The Inorganic Crystal Structure Database (ICSD, SRD 3), maintained at NIST, contains over 100,000 crystal structures which are known to exist and could potentially have exploitable functional properties; however, the very size of the database makes deciding which compounds to focus on challenging. To address this issue, we are using high-throughput first principles calculations to quickly screen hundreds of materials for suitability in applications, after which we can focus experimental efforts on only the most promising compounds. For example, we have used these techniques to search for new oxide thermoelectrics, finding several which may have better properties than existing materials. As a second example, we have searched for new ferroelectrics, finding many candidate materials which differ from known perovskite ferroelectrics in interesting ways.
The combination of increased computing power and the improvement and streamlining of numerical techniques over the past decade have allowed for high quality first principles density functional theory calculations to be routinely performed on large numbers of compounds. This computational power, when combined with high quality materials databases, can be used to predict many materials properties without experimental input. This allows us to use high-throughput computations to screen hundreds or thousands of materials to find those few with superior properties.
Using high throughout calculations to study a given class of materials requires developing computationally efficient predictors for the properties of interest. Thus far, we have focused our efforts on performing high-throughput calculations to discover improved oxide thermoelectrics and ferroelectrics. Future work includes expanding high-throughput computations to more challenging materials and properties.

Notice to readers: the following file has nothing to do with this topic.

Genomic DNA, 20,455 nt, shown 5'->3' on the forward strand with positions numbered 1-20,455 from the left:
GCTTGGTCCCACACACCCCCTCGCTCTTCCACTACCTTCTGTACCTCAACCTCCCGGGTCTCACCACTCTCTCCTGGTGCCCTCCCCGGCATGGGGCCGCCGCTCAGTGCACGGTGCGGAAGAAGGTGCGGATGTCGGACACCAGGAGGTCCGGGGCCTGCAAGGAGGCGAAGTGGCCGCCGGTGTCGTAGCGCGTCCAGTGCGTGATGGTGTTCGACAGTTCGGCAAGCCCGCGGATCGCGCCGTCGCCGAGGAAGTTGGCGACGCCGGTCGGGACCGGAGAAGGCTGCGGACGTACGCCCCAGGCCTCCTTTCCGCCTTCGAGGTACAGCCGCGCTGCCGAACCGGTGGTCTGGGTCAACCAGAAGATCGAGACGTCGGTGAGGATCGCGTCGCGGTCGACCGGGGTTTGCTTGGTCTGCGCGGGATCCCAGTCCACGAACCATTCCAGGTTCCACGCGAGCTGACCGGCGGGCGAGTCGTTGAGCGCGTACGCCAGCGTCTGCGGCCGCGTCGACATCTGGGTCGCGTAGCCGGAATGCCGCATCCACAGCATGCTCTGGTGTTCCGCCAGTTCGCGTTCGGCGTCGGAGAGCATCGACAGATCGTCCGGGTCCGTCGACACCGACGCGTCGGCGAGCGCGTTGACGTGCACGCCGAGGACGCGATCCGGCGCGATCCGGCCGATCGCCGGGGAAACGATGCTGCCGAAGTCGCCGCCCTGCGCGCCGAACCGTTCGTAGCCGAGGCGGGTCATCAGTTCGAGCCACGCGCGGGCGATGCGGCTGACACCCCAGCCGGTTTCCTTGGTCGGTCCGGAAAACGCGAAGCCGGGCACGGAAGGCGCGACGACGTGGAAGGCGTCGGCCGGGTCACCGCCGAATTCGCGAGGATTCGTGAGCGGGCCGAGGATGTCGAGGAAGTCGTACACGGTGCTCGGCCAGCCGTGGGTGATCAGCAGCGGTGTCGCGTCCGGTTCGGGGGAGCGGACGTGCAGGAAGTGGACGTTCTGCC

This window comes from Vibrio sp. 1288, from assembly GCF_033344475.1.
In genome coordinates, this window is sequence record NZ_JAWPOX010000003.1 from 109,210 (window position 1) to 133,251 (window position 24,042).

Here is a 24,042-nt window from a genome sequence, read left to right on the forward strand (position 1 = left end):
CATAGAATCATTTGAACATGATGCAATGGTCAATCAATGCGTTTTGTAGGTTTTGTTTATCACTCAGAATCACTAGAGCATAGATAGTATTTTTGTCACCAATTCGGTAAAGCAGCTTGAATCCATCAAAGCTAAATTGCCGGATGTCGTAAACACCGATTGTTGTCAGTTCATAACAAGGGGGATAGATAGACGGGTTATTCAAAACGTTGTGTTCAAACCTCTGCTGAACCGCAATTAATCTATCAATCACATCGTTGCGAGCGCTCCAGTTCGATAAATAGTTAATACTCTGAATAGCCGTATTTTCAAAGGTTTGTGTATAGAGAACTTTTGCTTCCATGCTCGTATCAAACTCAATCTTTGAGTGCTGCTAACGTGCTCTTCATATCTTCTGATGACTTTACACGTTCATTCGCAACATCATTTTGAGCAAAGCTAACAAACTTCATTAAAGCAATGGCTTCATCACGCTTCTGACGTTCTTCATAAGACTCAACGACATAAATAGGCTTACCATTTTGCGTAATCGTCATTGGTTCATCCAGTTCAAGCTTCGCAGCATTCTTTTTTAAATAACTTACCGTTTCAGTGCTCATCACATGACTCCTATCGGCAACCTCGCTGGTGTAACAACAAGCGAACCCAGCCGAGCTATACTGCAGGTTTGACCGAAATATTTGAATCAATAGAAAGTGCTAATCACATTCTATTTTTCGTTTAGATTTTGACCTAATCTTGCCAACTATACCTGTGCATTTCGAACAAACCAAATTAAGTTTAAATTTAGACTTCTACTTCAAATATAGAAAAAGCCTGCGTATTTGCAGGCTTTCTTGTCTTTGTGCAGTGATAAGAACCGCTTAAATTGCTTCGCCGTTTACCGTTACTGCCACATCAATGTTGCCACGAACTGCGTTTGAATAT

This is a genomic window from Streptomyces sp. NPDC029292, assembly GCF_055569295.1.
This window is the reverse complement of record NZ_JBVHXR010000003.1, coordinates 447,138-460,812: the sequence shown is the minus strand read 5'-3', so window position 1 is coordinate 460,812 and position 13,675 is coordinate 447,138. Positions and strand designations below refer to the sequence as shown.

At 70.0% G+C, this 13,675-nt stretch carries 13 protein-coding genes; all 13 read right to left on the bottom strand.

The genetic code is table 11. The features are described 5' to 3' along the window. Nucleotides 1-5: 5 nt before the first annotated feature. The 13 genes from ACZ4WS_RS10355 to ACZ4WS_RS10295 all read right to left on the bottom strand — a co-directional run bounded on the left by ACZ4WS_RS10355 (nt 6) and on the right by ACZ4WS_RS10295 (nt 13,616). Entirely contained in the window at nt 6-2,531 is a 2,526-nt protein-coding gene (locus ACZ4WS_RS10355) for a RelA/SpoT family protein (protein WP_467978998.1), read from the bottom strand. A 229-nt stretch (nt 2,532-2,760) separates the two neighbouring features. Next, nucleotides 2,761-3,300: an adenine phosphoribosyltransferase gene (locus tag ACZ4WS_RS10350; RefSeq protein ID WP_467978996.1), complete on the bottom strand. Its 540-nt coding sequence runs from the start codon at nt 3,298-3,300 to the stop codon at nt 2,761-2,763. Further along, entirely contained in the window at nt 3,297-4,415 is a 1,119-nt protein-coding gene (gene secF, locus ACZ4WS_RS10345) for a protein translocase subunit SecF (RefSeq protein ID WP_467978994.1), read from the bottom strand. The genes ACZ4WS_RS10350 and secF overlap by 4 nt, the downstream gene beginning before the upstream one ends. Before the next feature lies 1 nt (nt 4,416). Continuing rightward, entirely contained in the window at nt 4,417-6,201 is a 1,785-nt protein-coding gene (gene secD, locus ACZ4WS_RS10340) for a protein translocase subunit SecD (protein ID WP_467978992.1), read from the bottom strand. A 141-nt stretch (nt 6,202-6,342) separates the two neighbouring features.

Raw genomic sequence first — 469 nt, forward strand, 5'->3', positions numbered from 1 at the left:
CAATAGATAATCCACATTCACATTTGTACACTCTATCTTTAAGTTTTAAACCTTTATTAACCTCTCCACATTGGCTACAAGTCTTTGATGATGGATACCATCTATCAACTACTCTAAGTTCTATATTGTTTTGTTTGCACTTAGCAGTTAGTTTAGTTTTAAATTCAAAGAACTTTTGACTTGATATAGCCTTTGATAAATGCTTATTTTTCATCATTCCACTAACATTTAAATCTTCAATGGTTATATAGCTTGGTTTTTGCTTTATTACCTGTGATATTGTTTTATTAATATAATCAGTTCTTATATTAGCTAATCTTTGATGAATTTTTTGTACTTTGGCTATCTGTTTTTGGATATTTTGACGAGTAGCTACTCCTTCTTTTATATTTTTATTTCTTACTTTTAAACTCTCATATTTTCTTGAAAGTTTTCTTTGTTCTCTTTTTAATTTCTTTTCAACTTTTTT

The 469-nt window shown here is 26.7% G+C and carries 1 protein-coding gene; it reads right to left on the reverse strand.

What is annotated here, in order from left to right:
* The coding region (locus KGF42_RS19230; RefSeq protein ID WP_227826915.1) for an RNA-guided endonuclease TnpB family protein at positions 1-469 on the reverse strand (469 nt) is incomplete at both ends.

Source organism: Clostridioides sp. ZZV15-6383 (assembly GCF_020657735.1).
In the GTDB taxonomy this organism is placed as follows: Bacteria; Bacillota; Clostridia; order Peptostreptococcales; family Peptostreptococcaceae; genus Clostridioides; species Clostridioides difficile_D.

Thermoelectrics are materials which can convert a temperature gradient into electric power, allowing for the generation of electricity directly from waste heat sources. Oxides have many potentially attractive qualities as thermoelectrics, including cost, stability, high effective masses, and low thermal conductivity; however, few high quality oxide thermoelectrics are known. We use a combination of high throughput calculations and modeling to develop techniques to quickly screen transition metal oxides, nitrides, and sulfides for those with high power factors and low thermal conductivity. We find several examples with predicted properties which are similar to or surpass known n-type oxide thermoelectrics.
Ferroelectrics are insulators with a non-zero polarization at low temperatures, the direction of which can be switched by an external electric field. Typical oxide ferroelectrics include distorted perovskites like BaTiO3. In this work, we search for new ferroelectrics by looking for materials with both a polar ground state and a second high-symmetry phase which is close in energy to the polar phase, which is necessary for switching. We find a variety of materials with these properties, many of which have significantly different ferroelectric mechanisms than BaTiO3. Hopefully, these new ferroelectrics will be useful in applications like memory devices, piezoelectrics, or as multiferroics.
Finite Temperature and Solid Solutions:
The vast majority of high-throughput DFT calculations have been applied to perfectly periodic undistorted crystals, but technologically relevant materials are always at a finite temperature and are often solid solutions, which creates significant computational challenges. We are working on techniques to model some of these finite temperature and doping effects in a systematic and efficient manner.